Wednesday, February 15, 2017

Warner Todd Huston, "Breitbart," pro-Confederate writings to appeal to banal white nationalism.

UPDATED 2/16/2017 Editing mostly. I am not going to change the title, but I think that the appeal to white nationalism isn't so "banal" but is more open.

Recently the city of Charlottesville, VA has voted to remove the Robert E. Lee statue from downtown by a vote of 3 to 2. The following is an article about it.

Warner Todd Huston writing for Breitbart has had two articles on the story.

The first is here:

The title is "Virginia city removes nearly 100-year-old statue of Robert E. Lee."

It is a report on the events except at the conclusion of the article when Huston makes essentially an editorial comment:
"Whitewashing Confederate history is ingoing effort for cities throughout those areas where civil war battles were waged 150 years ago."[Term "ingoing" in the original.]
This statement doesn't make sense. The term "whitewashing" means "to gloss over or cover up" something bad. Keeping the statue of Robert E. Lee representing Lee as a hero rather as a negative figure in history who was a racist and fought for slavery and white supremacy is whitewashing. Removing the statue is putting an end to whitewashing.

It might be argued that Huston was complaining that the statues being removed across the South weren't being re-located into museums or history exhibits showing how at one time the cities in which they original stood to show how white supremacy dominated these cities understanding of the Civil War. If so he does not state this or indicate this.

Perhaps Huston meant to say that history was being erased across the South. However, monuments are erected to literally monumentally endorse an individual and set of values. History is learned by reading the historical record and otherwise using other historical sources such as video instruction or reading material in the archive, or visiting museums which have an accurate and contextual explanation of artifacts and records.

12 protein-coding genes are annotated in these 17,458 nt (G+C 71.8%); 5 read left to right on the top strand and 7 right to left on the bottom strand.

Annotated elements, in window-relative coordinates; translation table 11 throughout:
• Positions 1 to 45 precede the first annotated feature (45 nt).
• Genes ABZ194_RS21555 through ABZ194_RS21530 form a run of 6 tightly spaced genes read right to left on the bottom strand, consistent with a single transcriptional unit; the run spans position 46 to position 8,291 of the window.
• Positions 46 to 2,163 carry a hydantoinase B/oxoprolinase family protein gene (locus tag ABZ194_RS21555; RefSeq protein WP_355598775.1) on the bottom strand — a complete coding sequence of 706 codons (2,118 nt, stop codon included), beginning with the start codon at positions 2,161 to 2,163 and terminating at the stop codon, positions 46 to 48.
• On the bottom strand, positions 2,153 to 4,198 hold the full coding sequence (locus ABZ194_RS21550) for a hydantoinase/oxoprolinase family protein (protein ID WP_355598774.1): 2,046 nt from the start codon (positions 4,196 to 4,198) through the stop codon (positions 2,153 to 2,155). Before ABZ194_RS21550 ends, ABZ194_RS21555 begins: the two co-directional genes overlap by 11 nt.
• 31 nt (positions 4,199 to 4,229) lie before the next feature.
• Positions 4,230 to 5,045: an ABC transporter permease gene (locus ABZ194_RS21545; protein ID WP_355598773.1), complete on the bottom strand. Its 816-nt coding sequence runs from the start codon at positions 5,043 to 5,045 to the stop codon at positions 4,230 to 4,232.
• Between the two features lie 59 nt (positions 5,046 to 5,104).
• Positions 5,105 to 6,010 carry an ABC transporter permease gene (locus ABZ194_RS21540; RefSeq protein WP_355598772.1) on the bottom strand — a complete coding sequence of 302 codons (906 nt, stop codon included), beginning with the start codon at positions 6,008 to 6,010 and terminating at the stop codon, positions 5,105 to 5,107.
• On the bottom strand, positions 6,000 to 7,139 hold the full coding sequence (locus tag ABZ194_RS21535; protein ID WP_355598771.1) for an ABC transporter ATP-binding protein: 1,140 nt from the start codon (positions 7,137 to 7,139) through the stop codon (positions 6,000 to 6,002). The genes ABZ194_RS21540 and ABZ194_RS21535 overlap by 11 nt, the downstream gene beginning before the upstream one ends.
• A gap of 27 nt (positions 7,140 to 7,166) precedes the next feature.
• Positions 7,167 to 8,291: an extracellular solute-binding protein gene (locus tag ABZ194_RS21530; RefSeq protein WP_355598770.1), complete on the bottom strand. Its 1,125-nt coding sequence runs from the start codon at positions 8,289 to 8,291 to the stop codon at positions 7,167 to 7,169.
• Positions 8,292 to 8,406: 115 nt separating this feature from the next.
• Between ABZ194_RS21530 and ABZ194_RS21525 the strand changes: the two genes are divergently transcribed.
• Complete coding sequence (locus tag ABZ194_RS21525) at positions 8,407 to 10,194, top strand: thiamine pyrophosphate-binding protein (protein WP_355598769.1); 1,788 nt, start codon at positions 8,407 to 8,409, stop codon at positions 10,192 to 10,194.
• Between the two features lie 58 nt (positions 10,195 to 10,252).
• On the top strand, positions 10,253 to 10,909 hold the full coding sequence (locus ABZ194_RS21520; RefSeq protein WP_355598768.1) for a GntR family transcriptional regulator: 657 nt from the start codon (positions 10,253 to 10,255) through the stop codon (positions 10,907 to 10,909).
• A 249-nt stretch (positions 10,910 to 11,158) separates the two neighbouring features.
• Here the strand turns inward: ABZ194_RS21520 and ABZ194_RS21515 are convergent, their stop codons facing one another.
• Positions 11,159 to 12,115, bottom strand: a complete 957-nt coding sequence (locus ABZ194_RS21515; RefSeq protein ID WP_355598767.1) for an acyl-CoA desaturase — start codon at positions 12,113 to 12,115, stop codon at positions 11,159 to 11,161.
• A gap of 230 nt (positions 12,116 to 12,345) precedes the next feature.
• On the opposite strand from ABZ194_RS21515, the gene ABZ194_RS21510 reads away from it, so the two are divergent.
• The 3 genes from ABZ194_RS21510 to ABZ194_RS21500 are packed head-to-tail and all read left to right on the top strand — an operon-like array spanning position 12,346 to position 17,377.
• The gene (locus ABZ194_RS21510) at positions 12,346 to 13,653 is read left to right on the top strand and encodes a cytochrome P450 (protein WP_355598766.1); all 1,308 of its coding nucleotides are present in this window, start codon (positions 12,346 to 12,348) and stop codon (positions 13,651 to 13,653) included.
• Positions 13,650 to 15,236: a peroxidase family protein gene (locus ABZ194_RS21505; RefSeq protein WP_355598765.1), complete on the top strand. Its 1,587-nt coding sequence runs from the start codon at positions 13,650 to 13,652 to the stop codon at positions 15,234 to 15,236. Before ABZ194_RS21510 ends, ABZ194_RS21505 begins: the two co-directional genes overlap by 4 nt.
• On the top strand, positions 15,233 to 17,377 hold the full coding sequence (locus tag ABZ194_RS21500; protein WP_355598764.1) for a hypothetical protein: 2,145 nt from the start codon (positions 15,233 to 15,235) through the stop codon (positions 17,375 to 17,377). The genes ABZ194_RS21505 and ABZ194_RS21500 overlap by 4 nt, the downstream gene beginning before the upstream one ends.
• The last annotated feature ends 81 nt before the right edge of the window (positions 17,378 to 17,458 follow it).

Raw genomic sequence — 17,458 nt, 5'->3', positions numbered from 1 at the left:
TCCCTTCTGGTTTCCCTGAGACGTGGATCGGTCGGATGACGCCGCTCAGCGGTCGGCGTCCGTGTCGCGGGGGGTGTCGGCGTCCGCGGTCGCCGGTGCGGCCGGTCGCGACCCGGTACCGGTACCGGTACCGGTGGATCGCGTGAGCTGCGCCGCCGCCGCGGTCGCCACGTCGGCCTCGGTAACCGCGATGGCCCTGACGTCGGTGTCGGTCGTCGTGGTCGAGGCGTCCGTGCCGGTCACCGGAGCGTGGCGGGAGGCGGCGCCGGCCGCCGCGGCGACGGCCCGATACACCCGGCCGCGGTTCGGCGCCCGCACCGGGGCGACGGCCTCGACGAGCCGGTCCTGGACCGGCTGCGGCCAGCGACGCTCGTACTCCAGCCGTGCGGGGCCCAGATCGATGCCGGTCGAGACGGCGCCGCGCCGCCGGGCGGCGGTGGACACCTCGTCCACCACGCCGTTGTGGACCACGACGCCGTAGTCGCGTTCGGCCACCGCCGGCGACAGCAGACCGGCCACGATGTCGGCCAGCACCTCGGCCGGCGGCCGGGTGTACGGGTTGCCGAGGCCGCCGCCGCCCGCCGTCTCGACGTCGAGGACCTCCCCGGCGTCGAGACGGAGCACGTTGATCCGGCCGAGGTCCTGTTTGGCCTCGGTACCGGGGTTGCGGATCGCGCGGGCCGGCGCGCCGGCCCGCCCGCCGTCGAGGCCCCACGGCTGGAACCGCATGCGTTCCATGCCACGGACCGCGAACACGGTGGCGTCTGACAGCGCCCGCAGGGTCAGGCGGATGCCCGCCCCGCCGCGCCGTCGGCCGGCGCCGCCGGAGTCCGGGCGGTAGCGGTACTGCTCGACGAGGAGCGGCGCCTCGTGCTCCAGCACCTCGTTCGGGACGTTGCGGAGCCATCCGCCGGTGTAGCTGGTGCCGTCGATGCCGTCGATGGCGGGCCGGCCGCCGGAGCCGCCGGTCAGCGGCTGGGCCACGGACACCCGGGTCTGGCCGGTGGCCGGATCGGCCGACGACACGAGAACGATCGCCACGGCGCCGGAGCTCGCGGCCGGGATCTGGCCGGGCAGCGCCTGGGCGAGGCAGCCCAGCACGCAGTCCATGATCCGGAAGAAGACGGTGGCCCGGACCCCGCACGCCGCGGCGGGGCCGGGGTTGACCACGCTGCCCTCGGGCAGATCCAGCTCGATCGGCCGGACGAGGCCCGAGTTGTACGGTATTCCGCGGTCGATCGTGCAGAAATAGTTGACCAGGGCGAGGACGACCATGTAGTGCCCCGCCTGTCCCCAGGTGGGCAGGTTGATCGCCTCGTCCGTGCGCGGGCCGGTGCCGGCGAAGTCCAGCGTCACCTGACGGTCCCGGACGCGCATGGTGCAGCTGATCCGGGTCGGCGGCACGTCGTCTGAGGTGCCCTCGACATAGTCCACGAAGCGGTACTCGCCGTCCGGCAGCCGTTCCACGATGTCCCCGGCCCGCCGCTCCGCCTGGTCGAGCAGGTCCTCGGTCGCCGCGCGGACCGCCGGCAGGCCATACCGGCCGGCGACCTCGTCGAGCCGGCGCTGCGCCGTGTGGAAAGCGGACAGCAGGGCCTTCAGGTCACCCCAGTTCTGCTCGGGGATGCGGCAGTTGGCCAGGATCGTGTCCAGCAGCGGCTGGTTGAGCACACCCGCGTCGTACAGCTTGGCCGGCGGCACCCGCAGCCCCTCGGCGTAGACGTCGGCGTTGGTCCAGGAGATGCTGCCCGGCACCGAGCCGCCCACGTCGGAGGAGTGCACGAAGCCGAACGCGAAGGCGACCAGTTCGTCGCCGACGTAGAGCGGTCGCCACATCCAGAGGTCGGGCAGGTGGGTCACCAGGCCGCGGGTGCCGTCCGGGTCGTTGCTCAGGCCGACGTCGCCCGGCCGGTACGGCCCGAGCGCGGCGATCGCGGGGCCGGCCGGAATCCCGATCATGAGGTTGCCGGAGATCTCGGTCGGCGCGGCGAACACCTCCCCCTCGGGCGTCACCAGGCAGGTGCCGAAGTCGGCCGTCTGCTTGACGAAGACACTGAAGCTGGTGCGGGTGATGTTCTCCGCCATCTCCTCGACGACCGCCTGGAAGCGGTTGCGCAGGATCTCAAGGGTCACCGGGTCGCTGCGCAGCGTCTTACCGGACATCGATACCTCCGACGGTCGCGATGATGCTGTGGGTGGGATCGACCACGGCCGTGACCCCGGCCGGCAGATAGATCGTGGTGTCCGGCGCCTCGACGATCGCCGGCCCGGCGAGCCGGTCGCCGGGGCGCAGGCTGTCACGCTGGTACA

A lot of people bring up terms like "erasing" or "whitewashing" history to pose as high minded defenders of history and avoid representing themselves as who they really are, that is defenders of the Confederacy and possessing a sort of instinctual white nationalism. This may explain why the title emphasizes the age of the statue to make the statue a historical object to be defended.

Of course I don't know what motivates Huston and this could merely be a badly thought out article. In the beginning of the article however Huston refers to Lee as "the Confederate hero" instead of referring to "the Confederate general" or "the Confederate leader" which would be a value neutral reference. So this would rule out that Huston is complaining that the statues need to be re-located and contextualized as showing how white supremacy once dominated Charlottesville. It suggests that Huston meant "erased."

Huston's 2nd article referring to the statue removal is:

The title is, "After vote to eliminate Confederate statues, city decrees 'Liberation and Freedom Day.'"

The article suggests opposition to the Robert E. Lee statue as being driven by "Black Lives Matter ideology" and persons who are opponents of Pres. Trump.  Breitbart elsewhere has suggested that the Black Lives Matter movement is a terrorist movement.

Huston writes;

"During the discussion, some residents said the election of Donald Trump proves racism is alive and well and that the city needs to "transform" its history to conform to a Black Lives Matter ideology." 

Opponents to a Robert E. Lee statue are likely not to be supporters of Pres. Trump and probably are supporters of the Black Lives Matter movement or at least sympathetic to it. It is very likely indeed that as Huston wrote "some residents" said these things. However, there has been opposition to Confederate statues for decades prior to the election of Donald Trump as president and prior to the Black Lives Matter movement. What did other residents, besides these "some residents" referred to by Huston, say to support the removal of the statue is not stated.

Huston reports that the Charlottesville Daily Progressive, a student paper, also reported that "some in the meeting" saw the election of Trump as representing racism and white nationalism. What others might have said again isn't reported.

Huston refers to residents being concerned about "whitewashing" history and "excise" it without critically reviewing these arguments.